Sure there are tons of articles and info out there on the subject of fatwood, so what makes this one different. In this article, we plan to reveal a few things you probably didn’t know about it and what works best when using it. This survival blog will even show you how to make it on your own if you can’t find any good fatwood.
What is Fatwood?
Fatwood, is a resin impregnated pine wood that can be found on pine trees and is probably the best natural fire starter available. It’s waterproof, rot resistant, extremely flammable, and in abundance when pine is in the area. Most evergreen trees contain terpene in their tree sap. This sap flows to an area that is scarred and damaged, attempting to heal that area. As the terpene evaporates in the sap it will harden, becoming resin and over time it will not be sticky any longer. The resin at all stages is flammable and burns well. This same resin can be used for pitch glue and all types of bushcraft needs.
Where to find fatwood?
The best way to find fatwood is to find fallen dead pine trees that are on the ground. When a tree dies the terpene in the wood will move to the interior heartwood of the tree and it will saturate the inner wood creating fatwood. Sometimes you can find sections of it the size of a small tree, within the inside of a large fallen rotten tree. You can also dig around rotten pine stumps to find large sections of it as well. Remove the punky rotten material from around the fatwood and this wood will be golden in color and very resinous in feel. You will also smell a heavy scent of turpentine in the wood and the stronger the smell the better the wood.
Fatwood can also be found in the lower branches of the tree in the small node that connects the branch to the tree. Where the tree connects to the trunk, is usually where it is found and most times it can be 2-6 inches in length out along the branch. Spruce fatwood is found only a couple inches up the branches and does not have as much fatwood as pine. Having some fatwood in a tinder box or tinder pouch , can be very useful in all type of weather conditions. So see if you can find some in your area then you definitely want to store it for later fire making uses. Fatwood makes a great tinder anytime, it will burn long and hot. When in wet conditions, its used for drying damp materials so they will combust into flame and this can make the difference with marginal wet tinder material. It will catch almost anything on fire if you have enough of it.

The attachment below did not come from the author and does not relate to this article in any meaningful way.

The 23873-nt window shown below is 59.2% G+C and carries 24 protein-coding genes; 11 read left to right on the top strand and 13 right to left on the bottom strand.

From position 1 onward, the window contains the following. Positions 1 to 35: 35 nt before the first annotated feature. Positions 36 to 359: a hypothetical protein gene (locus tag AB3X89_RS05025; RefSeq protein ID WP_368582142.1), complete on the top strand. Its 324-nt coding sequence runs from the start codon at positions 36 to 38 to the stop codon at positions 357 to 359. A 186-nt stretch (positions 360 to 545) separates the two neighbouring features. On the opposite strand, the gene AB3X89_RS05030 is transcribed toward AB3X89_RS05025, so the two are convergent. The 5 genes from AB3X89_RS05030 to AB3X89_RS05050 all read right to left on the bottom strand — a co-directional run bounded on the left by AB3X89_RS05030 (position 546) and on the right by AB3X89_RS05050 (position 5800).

Large sections of it can also be used as a torch for lighting purposes around camp. Put the fatwood into the spears we make on the youtube channel and have a portable torch you can use for light in the woods. These can be used to attract fish for night time fish spearing as well! Since the fatwood puts off a tremendous amount of toxic smoke, this can also be used to combat mosquitoes in your camp. You do not want to breath fatwood smoke though, so caution should be used when in primitive shelters. Some people even take large sections of fatwood and make them into walking sticks so they are insured to always have a great firestarter.
How to make your own fatwood?
If you can’t find any fatwood in your area then you simply need to make some. It is so simple to make fatwood and you will have the same types of results as the natural fatwood. All you need do is melt your sap down in a container large enough to soak your sticks into. Once the sap is melted completely in the container, then add your finger sized sticks of cedar or dried pine to the melted sap. Lightly simmer the sticks in the sap for around 30 minutes and make sure you don’t get fire to hot or the sap will ignite into flame. Once the sap has soaked into the pre-cut sticks, then all you need do is let them air dry and they are ready for fire making.
You’ll need the following 3 items:
- Sap from pine, cedar, or fir tree
- Good flammable dry wood such as white cedar or dried pine
- Boiling container; preferably something you don’t mind ruining such as an aluminum can.
How to Prepare it?
Methods to prepare fatwood for fire starting is most commonly done in a two ways. The first is by taking a knife and thinly shaving off the fatwood to make shavings. The shavings should be thin and usually will be curled. A small pile the size of a golf ball or larger is a good amount. The shavings will light easily by using a flame or even sparks from a ferrocerium rod. The second way is by taking a sharp edge on the spine of a knife and scraping the fat wood to make a sticky dust. Also, the fine dust can be scraped off with a sharp stone, a piece of broken glass or other sharp object. After getting a small ball of dust in a pile you will be able to light this with a flame or ferrocerium rod. The SIGMORA (Official S3 Survival Knife) has a custom scraper on the back that makes perfect scrapings of fatwood for catching sparks and it is our preferred tool for this job.
Fatwood is probably the single best fire tinder you can carry with you and is usually in great quantity if pines are in the area. This tinder is even better than birch bark and many modern tinders as well. It’s free, abundant, and one of the most useful fire making tinders you can harvest. Go out and get some and try it today!